A while back, I wrote an article on “The Easiest Destinations for Travelling on Points”, which outlined some of the best destinations around the world where your airline miles and hotel rewards points will fetch the greatest value.
In this article, let’s follow-up with the other side of the discussion: which destinations are the most challenging to “do on points”? Compared to the “easy” destinations like Asia and the Middle East, what are the places around the world where you’d have to work a fair bit harder to book your dream trip on points?
This might be surprising, or even a bit controversial, but I’d argue that Hawaii is very much one of the more challenging places in the world for maximizing the value of your points.
Now, there are plenty of options for booking travel to Hawaii while leveraging loyalty programs, and some of them may even look like very attractive sweet spots on paper.
Take, for example, the ability to book Vancouver–Hawaii flights for only 12,500 or 25,000 Aeroplan points in economy or business class, respectively, which might strike you as an awesome sweet spot given that it falls just under the 2,750-mile distance threshold.
The problem lies in Hawaii’s sheer popularity among North American travellers. Any sweet spots that exist on paper are very much hotly contested, and you’d be hard-pressed to find Air Canada business class seats that are actually bookable in the region of 12,500 or 25,000 points one-way under the dynamic pricing model (not to mention a similarly low-priced seat on the direct Dreamliner services from the East Coast).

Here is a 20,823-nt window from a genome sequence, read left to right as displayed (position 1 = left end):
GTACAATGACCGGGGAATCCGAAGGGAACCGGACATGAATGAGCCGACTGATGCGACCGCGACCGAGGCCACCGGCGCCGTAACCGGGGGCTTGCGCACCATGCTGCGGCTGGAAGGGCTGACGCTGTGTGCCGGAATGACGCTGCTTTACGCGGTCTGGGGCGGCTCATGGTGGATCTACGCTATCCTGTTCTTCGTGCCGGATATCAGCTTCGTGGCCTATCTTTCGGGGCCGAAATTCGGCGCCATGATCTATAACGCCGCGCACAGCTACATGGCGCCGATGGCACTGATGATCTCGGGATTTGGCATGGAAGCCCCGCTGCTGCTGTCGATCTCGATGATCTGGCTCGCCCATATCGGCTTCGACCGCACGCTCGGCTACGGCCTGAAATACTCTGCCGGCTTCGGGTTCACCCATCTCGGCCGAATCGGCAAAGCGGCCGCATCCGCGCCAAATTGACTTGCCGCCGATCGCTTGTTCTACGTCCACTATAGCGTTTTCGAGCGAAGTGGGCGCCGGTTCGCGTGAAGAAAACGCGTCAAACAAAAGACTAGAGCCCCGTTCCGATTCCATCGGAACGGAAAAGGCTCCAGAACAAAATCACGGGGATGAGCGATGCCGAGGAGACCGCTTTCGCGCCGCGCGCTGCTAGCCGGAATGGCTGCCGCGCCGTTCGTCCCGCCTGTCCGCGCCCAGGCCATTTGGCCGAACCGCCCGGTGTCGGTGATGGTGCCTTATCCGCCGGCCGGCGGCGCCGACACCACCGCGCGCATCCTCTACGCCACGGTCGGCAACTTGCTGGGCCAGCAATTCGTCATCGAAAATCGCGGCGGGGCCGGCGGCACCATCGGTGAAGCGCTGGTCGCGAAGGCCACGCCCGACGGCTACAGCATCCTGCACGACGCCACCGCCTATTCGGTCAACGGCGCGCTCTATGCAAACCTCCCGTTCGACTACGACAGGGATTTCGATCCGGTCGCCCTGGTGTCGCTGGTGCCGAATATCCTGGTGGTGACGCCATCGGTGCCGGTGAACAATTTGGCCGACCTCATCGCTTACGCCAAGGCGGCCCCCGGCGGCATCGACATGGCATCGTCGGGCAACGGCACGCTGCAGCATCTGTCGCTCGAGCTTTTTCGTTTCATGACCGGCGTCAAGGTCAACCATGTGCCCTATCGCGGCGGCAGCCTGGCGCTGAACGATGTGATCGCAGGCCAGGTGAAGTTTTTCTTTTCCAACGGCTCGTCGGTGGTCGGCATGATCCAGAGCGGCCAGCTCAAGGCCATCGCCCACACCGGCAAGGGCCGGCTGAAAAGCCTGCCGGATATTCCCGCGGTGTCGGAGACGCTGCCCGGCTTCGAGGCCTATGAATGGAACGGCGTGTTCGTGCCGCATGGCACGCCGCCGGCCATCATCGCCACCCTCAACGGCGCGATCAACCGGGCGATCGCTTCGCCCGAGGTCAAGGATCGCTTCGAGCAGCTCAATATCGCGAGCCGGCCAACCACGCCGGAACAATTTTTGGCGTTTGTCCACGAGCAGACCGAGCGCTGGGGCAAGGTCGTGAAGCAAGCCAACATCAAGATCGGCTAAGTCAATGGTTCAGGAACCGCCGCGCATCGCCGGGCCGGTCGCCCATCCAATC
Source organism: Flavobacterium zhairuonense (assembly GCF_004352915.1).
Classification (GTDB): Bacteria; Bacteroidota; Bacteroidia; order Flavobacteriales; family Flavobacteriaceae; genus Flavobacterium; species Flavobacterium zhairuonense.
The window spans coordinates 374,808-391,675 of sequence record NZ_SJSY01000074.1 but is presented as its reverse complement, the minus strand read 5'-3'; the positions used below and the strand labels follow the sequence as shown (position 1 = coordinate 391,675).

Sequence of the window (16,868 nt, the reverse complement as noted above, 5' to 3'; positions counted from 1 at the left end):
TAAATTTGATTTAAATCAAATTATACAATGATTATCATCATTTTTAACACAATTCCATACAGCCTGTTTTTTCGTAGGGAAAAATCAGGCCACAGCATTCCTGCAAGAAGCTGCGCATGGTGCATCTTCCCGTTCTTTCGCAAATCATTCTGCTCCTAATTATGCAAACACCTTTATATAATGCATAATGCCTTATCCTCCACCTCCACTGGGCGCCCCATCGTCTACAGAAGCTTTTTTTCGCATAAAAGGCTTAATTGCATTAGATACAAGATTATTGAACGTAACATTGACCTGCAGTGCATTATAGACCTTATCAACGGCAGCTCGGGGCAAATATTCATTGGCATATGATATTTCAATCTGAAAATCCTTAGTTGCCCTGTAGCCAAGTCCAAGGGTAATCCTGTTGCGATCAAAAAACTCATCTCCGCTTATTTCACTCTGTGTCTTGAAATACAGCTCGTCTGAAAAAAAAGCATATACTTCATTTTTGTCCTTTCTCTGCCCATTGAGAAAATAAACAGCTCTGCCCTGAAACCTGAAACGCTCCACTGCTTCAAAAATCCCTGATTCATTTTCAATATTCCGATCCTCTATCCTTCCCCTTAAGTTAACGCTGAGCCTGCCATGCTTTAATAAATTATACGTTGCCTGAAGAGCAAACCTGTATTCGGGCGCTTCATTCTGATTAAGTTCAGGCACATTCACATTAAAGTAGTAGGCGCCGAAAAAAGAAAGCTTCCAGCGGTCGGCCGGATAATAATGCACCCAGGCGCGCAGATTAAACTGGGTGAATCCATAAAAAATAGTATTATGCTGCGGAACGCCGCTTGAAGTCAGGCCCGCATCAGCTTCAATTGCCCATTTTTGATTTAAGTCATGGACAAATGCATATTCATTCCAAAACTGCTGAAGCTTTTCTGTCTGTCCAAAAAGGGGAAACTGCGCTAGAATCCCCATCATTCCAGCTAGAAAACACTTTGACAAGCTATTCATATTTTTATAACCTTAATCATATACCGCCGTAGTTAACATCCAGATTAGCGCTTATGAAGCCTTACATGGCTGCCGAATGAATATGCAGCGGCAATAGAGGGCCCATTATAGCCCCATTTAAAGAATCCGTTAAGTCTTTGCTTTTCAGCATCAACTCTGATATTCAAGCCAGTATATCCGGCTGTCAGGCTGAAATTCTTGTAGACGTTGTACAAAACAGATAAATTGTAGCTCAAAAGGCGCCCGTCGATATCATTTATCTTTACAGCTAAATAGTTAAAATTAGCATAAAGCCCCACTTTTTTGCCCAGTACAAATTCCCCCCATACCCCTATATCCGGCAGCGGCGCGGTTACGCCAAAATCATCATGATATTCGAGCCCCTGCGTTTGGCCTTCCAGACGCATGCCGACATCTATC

You’ll encounter the same challenges on the hotel side: Hawaii is home to lots of properties with the major chains, but they’re invariably priced extremely expensively, both in points and cash.
For example, I was genuinely shocked when the Wailea Beach Marriott Resort Maui went from a Category 6 to a Category 7, because even the Category 6 designation when I had stayed there felt far too high compared to, say, amazing Category 5 resorts in South East Asia.
At the end of the day, the major hotel chains know that they can charge a huge premium for their Hawaii resorts. There’s always a steady supply of travellers from the North American mainland who are looking for an “easy” beach vacation in which they don’t need to bother with long flights and language barriers, and who are more than willing to pay the US$500+/night cash rates for everything that Hawaii has to offer.
That same reasoning also plays into the downright poor elite treatment that you’ll often encounter at Hawaii resorts.